Jump to a:

Boys Volleyball: June 2011 Archives

Eighty-five who should thrive in 2012

| | Comments (3) | TrackBacks (0)

The 2011 season is in the books, and now it's time to look ahead to 2012. Here are some (but not all) of the players (in alphabetical order) who figure to make an impact on their teams in 2012:

Scott Adamczyk, 5-10, Jr., L, Maine South
Mario Ascencio, 5-11, Jr., S. Loyola
Jacob Barber, 5-10, Jr, OH, Plainfield North
Patrick Bedford, 6-4, Jr., OH, Glenbrook North
Peter Bednarz, 6-1, Jr., OH, Plainfield North
Nick Bendell, 5-10, So., S, Sandburg
Rick Bishop, 6-3, Jr., MH, Minooka
Dustin Borenstein, 6-3, So., OH, Highland Park
Brian Brennan, 6-1, Jr., S, Glenbrook South
Jake Brosius, 6-2, Jr., OH, Hinsdale Central
Chris Bulava, 6-6, Jr., OH, Loyola
Ian Bunting, 6-5, Fr., MH, Hinsdale Central
Matt Callaway, 6-7, Jr., MH, Wheaton Warrenville South
Tom Caputo, 6-2, Jr., MH, Addison Trail
George Cohen, 6-0, Jr., RS, Mundelein
Alex Cook, 6-1, Jr., OH, New Trier
Austin Czarnecki, 5-8, Jr., L, Barrington
Jason Dolinski, 6-6, Jr., MH, Lyons
Pat Dougherty, 6-2, So., S, Benet
Joseph Farrell, 6-5, So., OH, Glenbard East
Troy Farsakian, 6-4, Jr., MB, Glenbrook South
Scott Fifer, 6-2, Jr., S, Sandburg
Brad Foster, 6-8, Jr., OPP, Lincoln-Way Central
Luke Furman, 6-0, So, S, Waubonsie Valley
Luis Gallegos, 6-3, S., MH, St. Patrick
Taylor Ganzer, 6-0, Jr., S, Barrington
Jason Garnett, 6-5, Jr., RS, Lincoln-Way East
Alexander Glass, 6-3, Jr., OH, Lincoln Park
Matt Guerrieri, 5-9, Jr., L, Plainfield North
Jeff Hochstein, 6-5, Jr., OH, Barrington
Luke Jacobson, 6-4, Jr., MH, Glenbrook North
Thomas Jaeschke, 6-7, Jr., OH, Wheaton Warrenville South
Marlon Johnson, 6-3, Jr., RS, Joliet West
Alex Kahn, 6-1, Jr., OH, Glenbard West
Martin Krasuski, 6-4, So., OH, Metea Valley
Luke Ladowski, 6-2, Jr., OH, Benet
Scott Laner, 5-10, Jr., S, Deerfield
Ian Lawson, 6-7, Jr., OPP, Glenbard West
Albert Lei, 6-5, Jr., S, Naperville Central
Tommy Leonard, 6-8, Jr., MH, Barrington
Pat Livingston, Jr., OH, Maine West
Brian Lyman, 6-1, Fr., OH, Joliet West
Zac Magallones, 6-3, Jr., OH, Providence
Matt Mead, 6-4, Jr., OPP, Marist
Kyle Moore, 6-1, Jr., OH, Lake Forest
Wesley Morioka, 6-1, Jr., OH, Northside Prep
Tony Natalino, 6-4, Jr., MB, Marist
Martin Niemczewski, 6-5, Jr., OH, Vernon Hills
Matthew Nussbaum, 6-5, Jr., MH, Wheaton Warrenville South
Brooks Nverly, 5-8, So., L, Downers Grove North
Austin Overby, 6-5, So., OH, Lincoln-Way Central
Zackary Parik, 6-4, Jr., S, Downers Grove North
Ryan Paull, 6-7, So., MH, Brother Rice
Trevor Ponticelli, 6-2, Jr., RS, Glenbrook North
Jon Pyne, 6-2, So., OH, Waubonsie Valley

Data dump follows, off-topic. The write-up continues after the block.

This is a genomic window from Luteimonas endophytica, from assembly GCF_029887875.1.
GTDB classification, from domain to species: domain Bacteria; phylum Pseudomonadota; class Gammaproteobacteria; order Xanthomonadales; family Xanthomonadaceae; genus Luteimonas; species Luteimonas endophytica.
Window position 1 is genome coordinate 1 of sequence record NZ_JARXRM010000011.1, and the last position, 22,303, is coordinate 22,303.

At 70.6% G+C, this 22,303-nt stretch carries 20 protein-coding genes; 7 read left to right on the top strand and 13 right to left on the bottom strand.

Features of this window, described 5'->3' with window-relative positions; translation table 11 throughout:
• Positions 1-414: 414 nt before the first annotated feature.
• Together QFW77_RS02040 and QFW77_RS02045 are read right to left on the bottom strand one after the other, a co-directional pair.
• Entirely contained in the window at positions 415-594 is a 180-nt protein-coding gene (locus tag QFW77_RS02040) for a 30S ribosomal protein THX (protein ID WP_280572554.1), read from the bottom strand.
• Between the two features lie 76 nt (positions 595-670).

Peter Rafalo, 6-8, Jr., MH, Glenbrook South
Michal Ragan, 6-3, Jr., OH, Lake Park
Brendan Roberts, 6-3, Jr., OH, St. Francis
Thomas Robinson, 6-6, Jr., OH, Vernon Hills
Diego Rodriguez-Guerrios, 6-3, Jr., S, Oak Park
Patrick Ronan, 5-8, Jr., L, Aurora West
Marty Ross, 6-9, Jr., MH, Providence
Austin Royer, 6-1, Fr., S, Lincoln-Way East
Nathan Royer, 6-1, Jr., OH, Lincoln-Way East
Josef Santos, 5-8, So, L, St. Francis
Spencer Sauter, 6-6, Jr., OH. Naperville North
Jacob Schmiegelt, 6-5, Jr., MH, Willowbrook
Earl Schultz, Fr., OH, Payton
Tim Shenkin, 6-5, Jr., MH,. Glenbard East
Tommy Stark, 6-4, Jr., MH, St. Rita
Thomas Stevens, 6-2, Jr., OH, Neuqua Valley
Brendan Surane, 6-3, So., RS, Providence
Jake Tibble, 5-11, Jr., S, St. Francis
Jake Tomaras, 6-0, Jr., L, Lincoln-Way East
Parker Tortello, 6-0, Jr., OH, Mundelein
J.P. Tulacka, 6-6, Jr., MH, Downers Grove North
Stefan Vidovich, 6-3, Jr., MH, Libertyville
Sam Wacker, 6-7. Jr., MH, Buffalo Grove
Bobby Walsh, 6-6, Jr., MH, Mt. Carmel
Bobby Wehrli, 6-5, Jr., OH, Benet
Joe Williams, 6-0, Jr., OH, St. Patrick
John Yerkes, 6-1, So., OH, Marist
Tim Zyburt, 6-6, Jr., OPP, Wheaton Warrenville South

Every student, parent or fan who attends a high school sporting event should read page 26 of the boys volleyball state tournament program. So should every administrator, official and student-athlete.

Then they ought to read it again.

A short time ago, student-fans from a high school that had been recently in the news because of an incident involving taunts aimed at two minority athletes from their school embarrassed themselves, their school and their community while directing their venom at a foreign exchange student on an opposing team.

Students waved American flags and chanted "U.S.A., U.S.A." every time the student approached the service line. In between points. When he made an error. When he tied his shoes. When he wiped his glasses.

This was not a display of fervent patriotism. It was taunting. It was attacking the student-athlete's nationality under the guise of patriotism. Trying to demean him and his country, hoping that he would lose his focus and perform badly so that their team could win.

Of course, I doubt these students have ever thanked a veteran for his or her service or are intelligent enough to know who wrote the "Star Spangled Banner," where the melody came from or that it was written 117 years before it became our national anthem.

But there they were, waving the American flag, chanting "U.S.A." and mocking the student just because he happens to come from another country. I got the feeling these students would have been rooting for the lions at the Coliseum.

And, of course, these hooligans followed the student-athlete when the teams switched sides, and the parents in the stands gladly accommodated them by moving out of the way. Maybe they were too frightened of their own children to say anything or do any differently.

Or maybe they condoned the behavior.

A parent of a former student-athlete from this same school, who I respect very much, told me that his son experienced the taunting and derision of student-fans from opposing schools when he played major college volleyball.

"It happens all the time in college," the parent said. "He (the foreign student) should just get used to it."